3. Function names can be in lowercase (with an occasional under_score in the middle) or with each word capitalized with no spaces.  For example, first_function or FirstFunction.  Pick one method and stick with it.  Do not mix them.
  4. All constants are in uppercase (maybe with an occasional UNDER_SCORE). For example, CLOCK_RADIUS.
  5. All class names start with uppercase and are followed by lowercase letters (maybe with an occasional UpperCase letter). Prefix all class names with a C. For example, CBankTeller.

Names must be reasonably long and descriptive. Use first_player instead of fp. No drppng f vwls. Local variables that are fairly routine can be short (ch, i) as long as they are really just boring holders for an input character, a loop counter etc... And, do not use ctr, c, cntr, cnt, c2 for five counter variables in your function. Surely these variables all have a specific purpose and can be named to remind the reader of it (e.g. ccurrent, cnext, cprevious, cnew, cresult...).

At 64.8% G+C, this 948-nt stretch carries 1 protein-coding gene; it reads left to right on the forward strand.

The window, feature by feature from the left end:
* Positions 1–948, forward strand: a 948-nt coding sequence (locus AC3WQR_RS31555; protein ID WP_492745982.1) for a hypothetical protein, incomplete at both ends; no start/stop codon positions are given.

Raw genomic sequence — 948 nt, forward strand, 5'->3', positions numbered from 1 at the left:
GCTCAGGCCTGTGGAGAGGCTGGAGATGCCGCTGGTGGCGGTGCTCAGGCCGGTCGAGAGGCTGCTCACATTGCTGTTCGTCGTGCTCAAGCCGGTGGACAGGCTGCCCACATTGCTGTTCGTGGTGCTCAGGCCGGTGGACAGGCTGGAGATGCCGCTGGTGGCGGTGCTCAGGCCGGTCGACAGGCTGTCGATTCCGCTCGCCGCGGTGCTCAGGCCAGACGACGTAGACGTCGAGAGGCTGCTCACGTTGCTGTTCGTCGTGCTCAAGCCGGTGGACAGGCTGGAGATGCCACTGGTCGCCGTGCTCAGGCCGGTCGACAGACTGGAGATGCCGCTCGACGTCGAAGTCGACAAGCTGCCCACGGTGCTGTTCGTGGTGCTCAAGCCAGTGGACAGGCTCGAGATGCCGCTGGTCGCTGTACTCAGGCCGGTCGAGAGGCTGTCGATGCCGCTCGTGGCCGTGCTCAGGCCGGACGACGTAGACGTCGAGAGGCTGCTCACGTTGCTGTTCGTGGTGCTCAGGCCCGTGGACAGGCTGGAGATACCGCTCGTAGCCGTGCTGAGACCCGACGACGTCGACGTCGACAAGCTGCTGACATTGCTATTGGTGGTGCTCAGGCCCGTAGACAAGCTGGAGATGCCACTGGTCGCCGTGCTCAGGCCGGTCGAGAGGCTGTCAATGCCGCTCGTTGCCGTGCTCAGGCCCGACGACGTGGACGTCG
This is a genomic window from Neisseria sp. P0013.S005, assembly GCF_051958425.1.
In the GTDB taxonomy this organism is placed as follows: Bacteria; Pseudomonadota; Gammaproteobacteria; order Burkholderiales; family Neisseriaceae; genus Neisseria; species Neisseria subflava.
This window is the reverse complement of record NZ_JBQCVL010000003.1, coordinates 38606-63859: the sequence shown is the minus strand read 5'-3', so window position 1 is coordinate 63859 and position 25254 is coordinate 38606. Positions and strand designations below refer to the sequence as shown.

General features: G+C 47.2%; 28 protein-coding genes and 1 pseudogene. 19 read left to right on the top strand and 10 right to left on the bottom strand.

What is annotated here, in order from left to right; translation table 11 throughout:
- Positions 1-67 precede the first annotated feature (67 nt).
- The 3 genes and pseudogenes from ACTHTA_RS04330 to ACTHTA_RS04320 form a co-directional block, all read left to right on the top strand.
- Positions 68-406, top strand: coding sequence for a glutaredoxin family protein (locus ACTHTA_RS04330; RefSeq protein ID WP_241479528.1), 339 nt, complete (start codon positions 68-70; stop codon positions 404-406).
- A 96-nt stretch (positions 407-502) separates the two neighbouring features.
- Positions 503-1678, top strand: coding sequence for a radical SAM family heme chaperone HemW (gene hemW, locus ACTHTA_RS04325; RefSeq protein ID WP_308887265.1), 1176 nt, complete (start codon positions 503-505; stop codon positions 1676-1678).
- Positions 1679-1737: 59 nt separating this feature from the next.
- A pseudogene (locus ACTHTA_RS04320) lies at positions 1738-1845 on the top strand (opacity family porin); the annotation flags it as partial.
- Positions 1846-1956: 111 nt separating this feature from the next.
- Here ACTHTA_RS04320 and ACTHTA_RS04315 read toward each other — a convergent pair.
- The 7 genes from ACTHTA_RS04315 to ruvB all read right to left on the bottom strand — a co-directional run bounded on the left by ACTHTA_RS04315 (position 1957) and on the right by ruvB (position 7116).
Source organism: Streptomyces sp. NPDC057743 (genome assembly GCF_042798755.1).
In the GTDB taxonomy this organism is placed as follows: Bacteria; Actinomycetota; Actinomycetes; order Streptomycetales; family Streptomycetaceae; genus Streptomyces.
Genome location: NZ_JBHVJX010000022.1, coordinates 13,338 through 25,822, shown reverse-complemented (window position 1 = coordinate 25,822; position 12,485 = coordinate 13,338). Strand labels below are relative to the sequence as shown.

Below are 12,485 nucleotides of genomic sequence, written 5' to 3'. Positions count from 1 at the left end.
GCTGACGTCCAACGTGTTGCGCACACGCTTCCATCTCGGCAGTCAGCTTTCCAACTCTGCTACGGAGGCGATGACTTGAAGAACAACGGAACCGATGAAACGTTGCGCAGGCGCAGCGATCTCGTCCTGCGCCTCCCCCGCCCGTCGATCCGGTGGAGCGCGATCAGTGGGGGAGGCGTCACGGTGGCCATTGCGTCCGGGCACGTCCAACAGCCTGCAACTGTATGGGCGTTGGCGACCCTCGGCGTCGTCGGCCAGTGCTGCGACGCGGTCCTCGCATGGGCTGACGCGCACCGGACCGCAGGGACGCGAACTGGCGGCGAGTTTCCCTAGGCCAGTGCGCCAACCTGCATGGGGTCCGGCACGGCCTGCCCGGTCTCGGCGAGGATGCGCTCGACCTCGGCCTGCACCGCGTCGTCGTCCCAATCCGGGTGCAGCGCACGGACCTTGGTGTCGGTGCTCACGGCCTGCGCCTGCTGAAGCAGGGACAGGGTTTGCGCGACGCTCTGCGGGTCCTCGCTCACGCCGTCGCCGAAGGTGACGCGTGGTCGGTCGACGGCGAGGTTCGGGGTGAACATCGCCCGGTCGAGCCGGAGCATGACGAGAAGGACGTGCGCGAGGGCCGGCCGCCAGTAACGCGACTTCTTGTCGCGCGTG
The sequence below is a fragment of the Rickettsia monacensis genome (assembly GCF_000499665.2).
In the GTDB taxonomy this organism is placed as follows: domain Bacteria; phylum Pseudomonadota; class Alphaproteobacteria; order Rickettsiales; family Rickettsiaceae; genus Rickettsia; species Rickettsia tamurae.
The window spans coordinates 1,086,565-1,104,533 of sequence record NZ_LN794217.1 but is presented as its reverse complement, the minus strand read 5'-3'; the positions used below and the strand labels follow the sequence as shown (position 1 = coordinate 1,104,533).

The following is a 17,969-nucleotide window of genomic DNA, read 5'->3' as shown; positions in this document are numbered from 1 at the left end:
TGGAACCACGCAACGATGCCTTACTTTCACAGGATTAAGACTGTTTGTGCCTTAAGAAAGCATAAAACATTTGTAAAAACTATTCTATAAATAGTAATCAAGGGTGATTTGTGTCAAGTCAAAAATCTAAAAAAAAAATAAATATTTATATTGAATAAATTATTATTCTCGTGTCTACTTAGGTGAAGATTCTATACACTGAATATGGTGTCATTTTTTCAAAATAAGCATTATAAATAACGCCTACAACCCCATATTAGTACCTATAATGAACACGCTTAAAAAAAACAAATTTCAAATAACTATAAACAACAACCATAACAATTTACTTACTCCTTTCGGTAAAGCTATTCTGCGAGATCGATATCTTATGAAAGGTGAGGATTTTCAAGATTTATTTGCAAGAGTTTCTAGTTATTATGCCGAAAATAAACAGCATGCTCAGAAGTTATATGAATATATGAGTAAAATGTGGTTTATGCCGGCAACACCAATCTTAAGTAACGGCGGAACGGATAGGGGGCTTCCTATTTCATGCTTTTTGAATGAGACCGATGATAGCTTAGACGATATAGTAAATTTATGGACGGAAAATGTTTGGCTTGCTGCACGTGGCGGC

8.2. Indentation and white space

Use tab stops every 3 columns. That means you will need to change the tab stop setting in your editor!

Use blank lines freely to separate logically separate parts of a function.

Separate functions by comments like /***********/.

Use a blank space around every binary operator.

x1 = (-b - sqrt(b * b - 4 * a * c)) / (2 * a); /* Good */ 

x1=(-b-sqrt(b*b-4*a*c))/(2*a);/*Bad*/ 

Leave a blank space after (and not before) each comma, semicolon, and keyword, but not after a function name.

if (x == 0) 

f(a, b[i]); 

Every line must fit on 80 columns. If you must break a statement, add an indentation level for the continuation:

a[n] = .................................................. 

   + .................; 

If this happens in an if or while, be sure to brace in the next statement, even if there is only one.

if( ......................................................... 

      and .................. 

      or .......... ) 

{    ... 

}

If it wasn't for the braces, it would be hard to visually separate the continuation of the condition from the statement to be executed.

8.3. Braces